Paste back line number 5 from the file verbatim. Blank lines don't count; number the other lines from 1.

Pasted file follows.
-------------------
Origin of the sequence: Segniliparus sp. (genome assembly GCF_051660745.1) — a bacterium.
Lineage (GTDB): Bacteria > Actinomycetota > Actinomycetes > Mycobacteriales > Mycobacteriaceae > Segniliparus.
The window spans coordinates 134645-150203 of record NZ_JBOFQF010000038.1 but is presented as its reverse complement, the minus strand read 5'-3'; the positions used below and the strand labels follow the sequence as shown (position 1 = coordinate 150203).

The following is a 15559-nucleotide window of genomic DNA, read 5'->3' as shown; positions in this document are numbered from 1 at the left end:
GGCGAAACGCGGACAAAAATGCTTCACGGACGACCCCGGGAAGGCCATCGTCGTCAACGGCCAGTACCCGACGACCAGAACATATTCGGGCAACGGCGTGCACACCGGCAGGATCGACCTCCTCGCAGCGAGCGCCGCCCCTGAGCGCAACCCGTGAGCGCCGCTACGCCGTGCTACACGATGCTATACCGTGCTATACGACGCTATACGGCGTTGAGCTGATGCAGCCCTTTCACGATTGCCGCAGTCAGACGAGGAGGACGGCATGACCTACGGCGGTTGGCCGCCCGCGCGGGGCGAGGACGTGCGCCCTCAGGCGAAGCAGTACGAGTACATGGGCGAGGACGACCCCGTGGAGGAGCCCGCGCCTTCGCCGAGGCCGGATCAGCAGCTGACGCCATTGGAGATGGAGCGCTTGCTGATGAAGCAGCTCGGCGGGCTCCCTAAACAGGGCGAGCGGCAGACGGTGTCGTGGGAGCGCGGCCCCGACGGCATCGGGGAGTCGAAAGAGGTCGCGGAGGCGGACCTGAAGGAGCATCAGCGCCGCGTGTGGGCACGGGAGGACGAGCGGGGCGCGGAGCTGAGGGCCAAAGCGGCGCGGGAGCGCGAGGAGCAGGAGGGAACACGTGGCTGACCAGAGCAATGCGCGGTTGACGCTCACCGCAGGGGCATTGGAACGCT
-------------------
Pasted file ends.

GGCGAAACGCGGACAAAAATGCTTCACGGACGACCCCGGGAAGGCCATCGTCGTCAACGGCCAGTACCCGACGACCAGAACATATTCGGGCAACGGCGTGCACACCGGCAGGATCGACCTCCTCGCAGCGAGCGCCGCCCCTGAGCGCAACCCGTGAGCGCCGCTACGCCGTGCTACACGATGCTATACCGTGCTATACGACGCTATACGGCGTTGAGCTGATGCAGCCCTTTCACGATTGCCGCAGTCAGACGAGGAGGACGGCATGACCTACGGCGGTTGGCCGCCCGCGCGGGGCGAGGACGTGCGCCCTCAGGCGAAGCAGTACGAGTACATGGGCGAGGACGACCCCGTGGAGGAGCCCGCGCCTTCGCCGAGGCCGGATCAGCAGCTGACGCCATTGGAGATGGAGCGCTTGCTGATGAAGCAGCTCGGCGGGCTCCCTAAACAGGGCGAGCGGCAGACGGTGTCGTGGGAGCGCGGCCCCGACGGCATCGGGGAGTCGAAAGAGGTCGCGGAGGCGGACCTGAAGGAGCATCAGCGCCGCGTGTGGGCACGGGAGGACGAGCGGGGCGCGGAGCTGAGGGCCAAAGCGGCGCGGGAGCGCGAGGAGCAGGAGGGAACACGTGGCTGACCAGAGCAATGCGCGGTTGACGCTCACCGCAGGGGCATTGGAACGCT